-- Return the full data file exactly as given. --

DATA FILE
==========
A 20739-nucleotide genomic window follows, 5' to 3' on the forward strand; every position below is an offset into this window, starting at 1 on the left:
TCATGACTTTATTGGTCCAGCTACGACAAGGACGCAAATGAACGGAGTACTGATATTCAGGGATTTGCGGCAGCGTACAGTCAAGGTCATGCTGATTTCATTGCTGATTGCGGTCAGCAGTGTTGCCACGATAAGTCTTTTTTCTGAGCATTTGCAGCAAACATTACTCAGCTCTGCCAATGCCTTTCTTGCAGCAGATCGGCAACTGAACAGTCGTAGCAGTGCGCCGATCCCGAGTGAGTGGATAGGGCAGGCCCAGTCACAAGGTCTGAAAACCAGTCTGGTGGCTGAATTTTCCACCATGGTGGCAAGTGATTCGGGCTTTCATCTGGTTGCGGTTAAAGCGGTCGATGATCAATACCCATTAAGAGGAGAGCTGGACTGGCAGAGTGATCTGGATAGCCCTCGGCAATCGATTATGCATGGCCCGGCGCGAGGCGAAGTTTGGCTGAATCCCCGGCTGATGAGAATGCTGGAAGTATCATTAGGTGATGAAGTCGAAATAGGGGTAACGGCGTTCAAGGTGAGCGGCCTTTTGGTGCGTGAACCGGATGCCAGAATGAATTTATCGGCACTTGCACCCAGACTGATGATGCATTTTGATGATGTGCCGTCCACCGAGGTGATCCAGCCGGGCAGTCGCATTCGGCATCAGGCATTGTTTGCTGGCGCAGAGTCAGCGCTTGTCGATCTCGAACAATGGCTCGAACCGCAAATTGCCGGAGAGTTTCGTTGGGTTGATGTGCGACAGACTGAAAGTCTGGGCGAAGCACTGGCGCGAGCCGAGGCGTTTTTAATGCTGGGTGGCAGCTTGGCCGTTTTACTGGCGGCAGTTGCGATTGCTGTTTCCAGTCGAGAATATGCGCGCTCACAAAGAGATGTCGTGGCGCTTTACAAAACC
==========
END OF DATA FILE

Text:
A 20739-nucleotide genomic window follows, 5' to 3' on the forward strand; every position below is an offset into this window, starting at 1 on the left:
TCATGACTTTATTGGTCCAGCTACGACAAGGACGCAAATGAACGGAGTACTGATATTCAGGGATTTGCGGCAGCGTACAGTCAAGGTCATGCTGATTTCATTGCTGATTGCGGTCAGCAGTGTTGCCACGATAAGTCTTTTTTCTGAGCATTTGCAGCAAACATTACTCAGCTCTGCCAATGCCTTTCTTGCAGCAGATCGGCAACTGAACAGTCGTAGCAGTGCGCCGATCCCGAGTGAGTGGATAGGGCAGGCCCAGTCACAAGGTCTGAAAACCAGTCTGGTGGCTGAATTTTCCACCATGGTGGCAAGTGATTCGGGCTTTCATCTGGTTGCGGTTAAAGCGGTCGATGATCAATACCCATTAAGAGGAGAGCTGGACTGGCAGAGTGATCTGGATAGCCCTCGGCAATCGATTATGCATGGCCCGGCGCGAGGCGAAGTTTGGCTGAATCCCCGGCTGATGAGAATGCTGGAAGTATCATTAGGTGATGAAGTCGAAATAGGGGTAACGGCGTTCAAGGTGAGCGGCCTTTTGGTGCGTGAACCGGATGCCAGAATGAATTTATCGGCACTTGCACCCAGACTGATGATGCATTTTGATGATGTGCCGTCCACCGAGGTGATCCAGCCGGGCAGTCGCATTCGGCATCAGGCATTGTTTGCTGGCGCAGAGTCAGCGCTTGTCGATCTCGAACAATGGCTCGAACCGCAAATTGCCGGAGAGTTTCGTTGGGTTGATGTGCGACAGACTGAAAGTCTGGGCGAAGCACTGGCGCGAGCCGAGGCGTTTTTAATGCTGGGTGGCAGCTTGGCCGTTTTACTGGCGGCAGTTGCGATTGCTGTTTCCAGTCGAGAATATGCGCGCTCACAAAGAGATGTCGTGGCGCTTTACAAAACC